U.S. lawmakers try again to end ‘forever war’ authorizations
By Patricia Zengerle
WASHINGTON (Reuters) -Democratic and Republican U.S. lawmakers introduced legislation on Thursday seeking to repeal two longstanding authorizations for past wars in Iraq, renewing an ongoing effort to reassert Congress’ role in deciding whether to send troops into combat.
Democratic Senator Tim Kaine, Republican Senator Todd Young, Republican Representatives Tom Cole and Chip Roy and Democratic Representatives Barbara Lee and Abigail Spanberger led the effort to repeal the 1991 and 2002 Authorizations for the Use of Military Force, or AUMFs.
“The 1991 and 2002 AUMFs are no longer necessary, serve no operational purpose, and run the risk of potential misuse. Congress owes it to our servicemembers, veterans, and families to pass our bill repealing these outdated AUMFs and formally ending the Gulf and Iraq wars,” Kaine, who has championed years of efforts to repeal old AUMFs, said in a statement.
Republican and Democratic members of Congress have been arguing for years that Congress has ceded too much authority to the White House over whether troops should be sent into combat, by passing and then failing to repeal open-ended war authorizations.
But members of Congress have been divided over whether it is better for national security to let the AUMFs stand, leaving it to military commanders to decide how best to fight America’s enemies. As a result, no AUMF repeal efforts have succeeded, although some have made it through committees or been passed by one chamber of Congress.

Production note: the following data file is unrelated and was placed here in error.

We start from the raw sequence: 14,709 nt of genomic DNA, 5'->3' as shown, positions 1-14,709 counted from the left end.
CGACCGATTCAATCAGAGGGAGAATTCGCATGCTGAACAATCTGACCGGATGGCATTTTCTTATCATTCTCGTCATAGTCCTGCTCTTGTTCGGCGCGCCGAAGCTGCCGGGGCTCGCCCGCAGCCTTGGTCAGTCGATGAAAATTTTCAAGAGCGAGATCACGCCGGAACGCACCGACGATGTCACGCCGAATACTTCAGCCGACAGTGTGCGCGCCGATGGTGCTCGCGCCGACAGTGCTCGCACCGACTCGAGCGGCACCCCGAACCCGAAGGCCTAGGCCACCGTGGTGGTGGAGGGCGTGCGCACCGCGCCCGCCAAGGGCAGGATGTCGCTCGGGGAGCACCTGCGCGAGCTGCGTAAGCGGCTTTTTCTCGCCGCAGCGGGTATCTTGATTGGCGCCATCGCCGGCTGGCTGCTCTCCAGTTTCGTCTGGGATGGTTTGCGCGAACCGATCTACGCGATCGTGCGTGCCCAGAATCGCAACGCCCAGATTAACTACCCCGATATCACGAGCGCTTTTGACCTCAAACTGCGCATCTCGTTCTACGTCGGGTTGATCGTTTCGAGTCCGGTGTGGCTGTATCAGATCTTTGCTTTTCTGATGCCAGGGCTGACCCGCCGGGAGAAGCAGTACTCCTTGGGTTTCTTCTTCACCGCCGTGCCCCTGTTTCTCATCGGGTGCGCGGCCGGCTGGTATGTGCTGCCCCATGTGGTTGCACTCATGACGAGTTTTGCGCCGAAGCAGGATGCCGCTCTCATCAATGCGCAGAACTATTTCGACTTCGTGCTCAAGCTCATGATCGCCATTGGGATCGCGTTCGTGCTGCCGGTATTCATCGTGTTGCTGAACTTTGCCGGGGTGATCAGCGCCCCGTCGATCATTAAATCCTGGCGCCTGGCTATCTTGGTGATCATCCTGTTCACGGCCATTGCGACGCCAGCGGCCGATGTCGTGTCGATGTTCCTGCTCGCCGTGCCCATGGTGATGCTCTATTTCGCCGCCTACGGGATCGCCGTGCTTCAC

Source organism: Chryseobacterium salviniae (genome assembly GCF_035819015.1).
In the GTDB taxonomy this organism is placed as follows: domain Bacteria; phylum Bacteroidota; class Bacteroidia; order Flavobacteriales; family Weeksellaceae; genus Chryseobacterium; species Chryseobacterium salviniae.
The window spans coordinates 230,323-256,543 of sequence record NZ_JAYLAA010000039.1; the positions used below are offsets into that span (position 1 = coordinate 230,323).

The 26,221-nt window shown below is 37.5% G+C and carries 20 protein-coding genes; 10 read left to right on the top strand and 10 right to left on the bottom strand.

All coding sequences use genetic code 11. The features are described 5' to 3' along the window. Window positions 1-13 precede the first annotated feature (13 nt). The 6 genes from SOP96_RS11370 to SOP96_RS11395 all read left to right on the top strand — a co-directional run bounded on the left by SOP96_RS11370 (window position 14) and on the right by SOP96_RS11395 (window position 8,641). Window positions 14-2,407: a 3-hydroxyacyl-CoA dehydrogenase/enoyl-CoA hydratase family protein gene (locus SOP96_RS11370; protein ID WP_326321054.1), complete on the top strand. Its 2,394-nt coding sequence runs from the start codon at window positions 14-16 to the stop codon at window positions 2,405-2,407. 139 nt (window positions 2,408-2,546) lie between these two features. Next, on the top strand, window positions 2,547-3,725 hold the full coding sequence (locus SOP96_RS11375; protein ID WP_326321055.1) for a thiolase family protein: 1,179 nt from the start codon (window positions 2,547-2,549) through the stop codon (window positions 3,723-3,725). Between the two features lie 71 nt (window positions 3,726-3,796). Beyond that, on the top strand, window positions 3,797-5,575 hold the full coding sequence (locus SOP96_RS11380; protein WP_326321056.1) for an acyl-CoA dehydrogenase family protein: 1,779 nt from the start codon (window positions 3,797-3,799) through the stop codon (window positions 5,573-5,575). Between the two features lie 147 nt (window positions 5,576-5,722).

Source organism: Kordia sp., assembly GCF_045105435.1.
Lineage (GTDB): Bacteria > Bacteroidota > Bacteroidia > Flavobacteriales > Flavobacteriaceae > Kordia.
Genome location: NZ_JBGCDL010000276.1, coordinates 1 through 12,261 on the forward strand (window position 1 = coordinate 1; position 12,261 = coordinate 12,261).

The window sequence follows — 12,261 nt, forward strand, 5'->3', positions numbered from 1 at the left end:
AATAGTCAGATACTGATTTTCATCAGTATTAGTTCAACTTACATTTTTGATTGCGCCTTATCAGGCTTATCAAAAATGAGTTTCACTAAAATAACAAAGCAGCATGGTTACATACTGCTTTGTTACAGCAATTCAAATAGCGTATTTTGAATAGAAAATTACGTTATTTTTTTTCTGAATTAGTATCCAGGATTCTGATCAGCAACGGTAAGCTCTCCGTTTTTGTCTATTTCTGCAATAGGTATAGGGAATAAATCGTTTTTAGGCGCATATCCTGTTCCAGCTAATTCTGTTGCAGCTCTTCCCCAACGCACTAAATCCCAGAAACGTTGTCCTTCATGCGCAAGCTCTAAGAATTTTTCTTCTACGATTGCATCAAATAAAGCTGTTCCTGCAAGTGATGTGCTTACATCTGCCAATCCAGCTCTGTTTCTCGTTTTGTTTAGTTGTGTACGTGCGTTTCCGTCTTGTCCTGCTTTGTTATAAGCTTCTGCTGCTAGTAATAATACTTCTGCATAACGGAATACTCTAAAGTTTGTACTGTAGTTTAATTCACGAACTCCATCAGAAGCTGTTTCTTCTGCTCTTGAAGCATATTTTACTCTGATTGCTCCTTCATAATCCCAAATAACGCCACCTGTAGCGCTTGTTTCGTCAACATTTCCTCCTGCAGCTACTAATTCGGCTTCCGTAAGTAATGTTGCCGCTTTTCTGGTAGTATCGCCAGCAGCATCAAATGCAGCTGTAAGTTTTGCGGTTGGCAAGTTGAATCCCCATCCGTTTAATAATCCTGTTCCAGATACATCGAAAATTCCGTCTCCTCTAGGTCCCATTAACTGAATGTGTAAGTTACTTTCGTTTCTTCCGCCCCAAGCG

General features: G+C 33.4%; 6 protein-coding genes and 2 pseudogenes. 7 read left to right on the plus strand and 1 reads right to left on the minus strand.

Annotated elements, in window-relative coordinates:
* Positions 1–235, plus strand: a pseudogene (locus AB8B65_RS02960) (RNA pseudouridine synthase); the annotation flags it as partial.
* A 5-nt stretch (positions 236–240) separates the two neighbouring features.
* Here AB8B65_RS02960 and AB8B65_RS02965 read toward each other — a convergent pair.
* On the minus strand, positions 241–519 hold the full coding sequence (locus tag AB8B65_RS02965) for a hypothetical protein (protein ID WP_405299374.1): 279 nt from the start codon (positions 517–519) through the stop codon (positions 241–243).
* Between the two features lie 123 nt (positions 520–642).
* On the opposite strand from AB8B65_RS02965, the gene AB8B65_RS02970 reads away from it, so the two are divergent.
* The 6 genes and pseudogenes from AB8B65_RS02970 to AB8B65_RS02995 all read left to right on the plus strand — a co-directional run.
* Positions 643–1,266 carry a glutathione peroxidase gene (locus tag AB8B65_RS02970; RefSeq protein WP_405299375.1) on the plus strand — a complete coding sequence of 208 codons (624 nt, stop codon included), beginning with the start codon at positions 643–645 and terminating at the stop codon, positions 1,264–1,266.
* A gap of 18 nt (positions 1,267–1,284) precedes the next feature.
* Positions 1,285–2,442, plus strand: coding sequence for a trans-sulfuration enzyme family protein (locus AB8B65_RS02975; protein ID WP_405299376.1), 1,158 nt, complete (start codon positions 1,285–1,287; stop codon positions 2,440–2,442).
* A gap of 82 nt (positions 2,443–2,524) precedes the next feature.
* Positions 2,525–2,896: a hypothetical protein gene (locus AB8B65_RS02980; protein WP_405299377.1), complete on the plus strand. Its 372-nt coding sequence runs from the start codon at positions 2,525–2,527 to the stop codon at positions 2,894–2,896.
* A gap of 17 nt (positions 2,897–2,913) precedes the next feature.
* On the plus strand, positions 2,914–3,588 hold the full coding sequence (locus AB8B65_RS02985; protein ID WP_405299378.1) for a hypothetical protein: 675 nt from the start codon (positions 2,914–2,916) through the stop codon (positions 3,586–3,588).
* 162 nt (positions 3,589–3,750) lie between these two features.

“Three presidents have come and gone since Congress last voted to authorize a U.S. invasion of Iraq over twenty years ago; a fourth is now in office. Yet the legacy of these horrific forever wars lives on in the form of the now-obsolete 2002 and 1991 AUMFs,” Lee said in a statement.
Under the Constitution, Congress, not the president, has the right to declare war.
In a statement, Senate Democratic Majority Leader Chuck Schumer said he would work with Kaine and Young to move the legislation to the Senate floor, so it can pass quickly.
There was no immediate indication of whether the Republican leaders of the House of Representatives would do the same.
(Reporting by Patricia Zengerle; Editing by Stephen Coates and David Gregorio)